Send to

Choose Destination
Biochemistry. 2002 Jul 9;41(27):8657-64.

Brain-specific p25 protein binds to tubulin and microtubules and induces aberrant microtubule assemblies at substoichiometric concentrations.

Author information

Institute of Enzymology, Biological Research Center, Hungarian Academy of Sciences, Budapest, POB 7, H-1518 Hungary.


Previously, we have demonstrated the presence of a protein factor [tubulin polymerization perturbing protein (TPPP)] in brain and neuroblastoma cell but not in muscle extract that uniquely influences the microtubule assembly. Here we describe a procedure for isolation of this protein from the cytosolic fraction of bovine brain and present evidence that this protein is a target of both tubulin and microtubules in vitro. The crucial step of the purification is the cationic exchange chromatography; the bound TPPP is eluted at high salt concentrations, indicating the basic character of the protein. By IDA-nanoLC-MS analysis of the peptides extracted from the gel-digested purified TPPP, we show the presence of a single protein in the purified fraction that corresponds to p25, a brain-specific protein the function of which has not been identified. Circular dichroism data have revealed that, on one hand, the alpha-helix content of p25 is very low (4%) with respect to the predicted values (30-43%), and its binding to tubulin induces remarkable alteration in the secondary structure of the protein(s). As shown by turbidimetry, pelleting experiments, and electron microscopy, p25 binds to paclitaxel-stabilized microtubules and bundles them. p25 induces formation of unusual (mainly double-walled) microtubules from tubulin in the absence of paclitaxel. The amount of aberrant tubules formed depends on the p25 concentration, and the process occurs at substoichiometric concentrations. Our in vitro data suggest that p25 could act as a unique MAP in vivo.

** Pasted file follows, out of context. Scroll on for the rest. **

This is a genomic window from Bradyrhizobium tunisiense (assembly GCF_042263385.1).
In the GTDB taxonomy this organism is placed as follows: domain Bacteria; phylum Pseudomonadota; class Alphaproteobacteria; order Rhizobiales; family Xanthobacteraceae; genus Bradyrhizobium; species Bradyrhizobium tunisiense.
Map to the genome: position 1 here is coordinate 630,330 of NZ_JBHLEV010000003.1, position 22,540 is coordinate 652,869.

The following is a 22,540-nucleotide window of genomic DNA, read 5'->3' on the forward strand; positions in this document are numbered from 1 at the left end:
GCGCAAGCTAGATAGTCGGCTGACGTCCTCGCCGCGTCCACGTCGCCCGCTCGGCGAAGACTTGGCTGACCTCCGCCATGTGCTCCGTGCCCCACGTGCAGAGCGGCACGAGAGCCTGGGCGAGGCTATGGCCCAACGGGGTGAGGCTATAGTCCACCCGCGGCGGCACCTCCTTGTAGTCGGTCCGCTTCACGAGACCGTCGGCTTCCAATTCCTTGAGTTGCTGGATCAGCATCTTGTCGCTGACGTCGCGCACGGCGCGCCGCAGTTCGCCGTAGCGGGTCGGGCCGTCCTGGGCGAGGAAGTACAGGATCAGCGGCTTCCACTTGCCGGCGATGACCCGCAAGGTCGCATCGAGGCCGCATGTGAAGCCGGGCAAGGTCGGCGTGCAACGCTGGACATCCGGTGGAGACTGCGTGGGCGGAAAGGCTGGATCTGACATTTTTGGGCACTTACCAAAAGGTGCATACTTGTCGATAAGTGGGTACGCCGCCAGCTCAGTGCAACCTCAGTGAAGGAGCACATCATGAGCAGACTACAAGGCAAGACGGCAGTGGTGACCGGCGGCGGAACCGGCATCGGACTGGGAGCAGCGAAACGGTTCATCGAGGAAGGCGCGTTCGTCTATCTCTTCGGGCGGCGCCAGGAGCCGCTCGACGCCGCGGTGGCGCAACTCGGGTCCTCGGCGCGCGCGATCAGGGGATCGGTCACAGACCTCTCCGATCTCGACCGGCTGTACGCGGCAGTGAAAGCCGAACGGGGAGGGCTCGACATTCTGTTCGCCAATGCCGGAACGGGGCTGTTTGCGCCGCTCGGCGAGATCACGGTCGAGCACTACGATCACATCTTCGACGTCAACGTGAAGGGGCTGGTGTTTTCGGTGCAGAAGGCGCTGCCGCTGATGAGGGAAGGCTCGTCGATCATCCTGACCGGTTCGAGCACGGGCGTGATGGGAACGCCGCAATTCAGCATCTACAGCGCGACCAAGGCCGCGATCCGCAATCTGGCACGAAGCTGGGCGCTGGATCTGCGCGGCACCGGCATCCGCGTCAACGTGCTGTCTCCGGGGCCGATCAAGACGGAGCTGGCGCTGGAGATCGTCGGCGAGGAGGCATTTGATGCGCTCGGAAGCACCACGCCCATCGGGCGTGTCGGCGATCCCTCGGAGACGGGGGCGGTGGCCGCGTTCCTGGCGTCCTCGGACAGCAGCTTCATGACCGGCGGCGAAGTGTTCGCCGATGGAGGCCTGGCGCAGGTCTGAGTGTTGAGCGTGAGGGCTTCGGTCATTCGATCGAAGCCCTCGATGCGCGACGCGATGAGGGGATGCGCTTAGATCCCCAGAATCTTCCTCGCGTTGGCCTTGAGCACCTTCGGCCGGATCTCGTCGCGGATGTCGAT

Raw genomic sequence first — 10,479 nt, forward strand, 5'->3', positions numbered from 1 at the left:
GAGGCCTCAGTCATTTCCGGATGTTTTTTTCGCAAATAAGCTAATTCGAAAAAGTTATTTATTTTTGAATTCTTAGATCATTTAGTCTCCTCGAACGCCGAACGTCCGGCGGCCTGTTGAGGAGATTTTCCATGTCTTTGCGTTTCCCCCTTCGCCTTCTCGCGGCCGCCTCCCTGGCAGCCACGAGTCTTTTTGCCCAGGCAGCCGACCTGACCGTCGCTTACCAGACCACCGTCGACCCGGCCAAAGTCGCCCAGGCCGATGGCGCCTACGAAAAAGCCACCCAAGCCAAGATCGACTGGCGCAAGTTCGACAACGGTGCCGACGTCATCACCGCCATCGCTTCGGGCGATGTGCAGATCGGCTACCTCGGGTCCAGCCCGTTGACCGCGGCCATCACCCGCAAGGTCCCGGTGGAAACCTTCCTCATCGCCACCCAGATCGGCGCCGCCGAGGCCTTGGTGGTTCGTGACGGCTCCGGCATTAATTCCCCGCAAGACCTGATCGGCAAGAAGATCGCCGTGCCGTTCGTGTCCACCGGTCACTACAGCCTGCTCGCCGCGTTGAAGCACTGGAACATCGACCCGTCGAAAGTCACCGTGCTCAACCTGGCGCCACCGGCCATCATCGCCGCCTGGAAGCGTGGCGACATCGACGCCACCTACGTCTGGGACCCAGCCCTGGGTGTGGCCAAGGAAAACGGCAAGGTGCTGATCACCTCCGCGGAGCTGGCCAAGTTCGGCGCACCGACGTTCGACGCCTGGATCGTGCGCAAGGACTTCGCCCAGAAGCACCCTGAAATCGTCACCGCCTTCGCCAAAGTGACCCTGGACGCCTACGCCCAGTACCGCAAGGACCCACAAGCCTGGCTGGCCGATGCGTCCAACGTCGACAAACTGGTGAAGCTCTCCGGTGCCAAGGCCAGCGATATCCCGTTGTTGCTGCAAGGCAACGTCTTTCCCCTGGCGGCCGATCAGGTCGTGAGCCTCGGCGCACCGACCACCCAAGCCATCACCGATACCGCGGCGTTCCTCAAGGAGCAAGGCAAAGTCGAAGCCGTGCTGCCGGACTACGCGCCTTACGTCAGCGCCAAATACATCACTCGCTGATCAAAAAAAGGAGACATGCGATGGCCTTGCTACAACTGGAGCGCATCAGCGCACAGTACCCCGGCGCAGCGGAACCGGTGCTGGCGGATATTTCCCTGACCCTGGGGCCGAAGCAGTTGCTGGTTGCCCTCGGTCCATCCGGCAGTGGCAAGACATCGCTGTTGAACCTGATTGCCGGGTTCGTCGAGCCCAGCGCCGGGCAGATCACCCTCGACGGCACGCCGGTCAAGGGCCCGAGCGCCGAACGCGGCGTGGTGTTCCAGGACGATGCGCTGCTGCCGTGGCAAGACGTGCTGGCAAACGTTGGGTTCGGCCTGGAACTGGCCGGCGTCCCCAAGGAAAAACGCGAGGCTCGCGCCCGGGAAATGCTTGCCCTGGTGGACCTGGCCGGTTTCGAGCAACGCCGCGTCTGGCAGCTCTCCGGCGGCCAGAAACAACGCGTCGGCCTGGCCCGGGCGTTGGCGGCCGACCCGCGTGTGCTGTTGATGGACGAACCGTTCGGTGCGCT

[Indexed for MEDLINE]

Supplemental Content

Full text links

Icon for American Chemical Society
Loading ...
Support Center